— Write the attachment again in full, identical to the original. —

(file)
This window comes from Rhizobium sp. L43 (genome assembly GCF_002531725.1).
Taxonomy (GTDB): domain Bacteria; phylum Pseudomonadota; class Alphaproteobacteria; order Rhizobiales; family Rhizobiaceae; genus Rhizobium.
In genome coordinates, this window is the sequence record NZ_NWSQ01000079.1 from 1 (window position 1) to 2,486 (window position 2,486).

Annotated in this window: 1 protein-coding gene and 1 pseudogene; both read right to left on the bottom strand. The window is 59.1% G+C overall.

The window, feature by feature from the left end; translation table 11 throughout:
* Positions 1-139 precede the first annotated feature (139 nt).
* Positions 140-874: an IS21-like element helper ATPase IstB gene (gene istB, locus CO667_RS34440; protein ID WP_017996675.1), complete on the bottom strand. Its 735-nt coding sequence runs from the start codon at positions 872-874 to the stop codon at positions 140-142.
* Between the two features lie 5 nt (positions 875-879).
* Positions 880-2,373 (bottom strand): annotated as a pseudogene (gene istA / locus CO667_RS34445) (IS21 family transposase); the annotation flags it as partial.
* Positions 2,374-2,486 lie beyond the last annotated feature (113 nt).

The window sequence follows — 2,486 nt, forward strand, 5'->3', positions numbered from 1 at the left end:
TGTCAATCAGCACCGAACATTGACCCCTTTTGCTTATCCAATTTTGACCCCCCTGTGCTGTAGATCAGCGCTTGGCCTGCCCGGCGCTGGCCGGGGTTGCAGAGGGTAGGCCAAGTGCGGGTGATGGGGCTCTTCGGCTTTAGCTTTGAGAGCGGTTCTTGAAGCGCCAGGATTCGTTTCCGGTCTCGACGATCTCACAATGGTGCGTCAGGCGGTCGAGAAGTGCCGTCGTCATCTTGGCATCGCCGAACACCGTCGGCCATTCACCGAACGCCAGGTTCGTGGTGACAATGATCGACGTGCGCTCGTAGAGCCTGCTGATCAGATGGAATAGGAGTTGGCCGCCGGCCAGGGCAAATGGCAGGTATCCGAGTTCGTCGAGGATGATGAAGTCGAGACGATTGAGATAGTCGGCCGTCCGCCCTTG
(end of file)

This window comes from Rhizobium sp. L43 (genome assembly GCF_002531725.1).
Taxonomy (GTDB): domain Bacteria; phylum Pseudomonadota; class Alphaproteobacteria; order Rhizobiales; family Rhizobiaceae; genus Rhizobium.
In genome coordinates, this window is the sequence record NZ_NWSQ01000079.1 from 1 (window position 1) to 2,486 (window position 2,486).

Annotated in this window: 1 protein-coding gene and 1 pseudogene; both read right to left on the bottom strand. The window is 59.1% G+C overall.

The window, feature by feature from the left end; translation table 11 throughout:
* Positions 1-139 precede the first annotated feature (139 nt).
* Positions 140-874: an IS21-like element helper ATPase IstB gene (gene istB, locus CO667_RS34440; protein ID WP_017996675.1), complete on the bottom strand. Its 735-nt coding sequence runs from the start codon at positions 872-874 to the stop codon at positions 140-142.
* Between the two features lie 5 nt (positions 875-879).
* Positions 880-2,373 (bottom strand): annotated as a pseudogene (gene istA / locus CO667_RS34445) (IS21 family transposase); the annotation flags it as partial.
* Positions 2,374-2,486 lie beyond the last annotated feature (113 nt).

The window sequence follows — 2,486 nt, forward strand, 5'->3', positions numbered from 1 at the left end:
TGTCAATCAGCACCGAACATTGACCCCTTTTGCTTATCCAATTTTGACCCCCCTGTGCTGTAGATCAGCGCTTGGCCTGCCCGGCGCTGGCCGGGGTTGCAGAGGGTAGGCCAAGTGCGGGTGATGGGGCTCTTCGGCTTTAGCTTTGAGAGCGGTTCTTGAAGCGCCAGGATTCGTTTCCGGTCTCGACGATCTCACAATGGTGCGTCAGGCGGTCGAGAAGTGCCGTCGTCATCTTGGCATCGCCGAACACCGTCGGCCATTCACCGAACGCCAGGTTCGTGGTGACAATGATCGACGTGCGCTCGTAGAGCCTGCTGATCAGATGGAATAGGAGTTGGCCGCCGGCCAGGGCAAATGGCAGGTATCCGAGTTCGTCGAGGATGATGAAGTCGAGACGATTGAGATAGTCGGCCGTCCGCCCTTG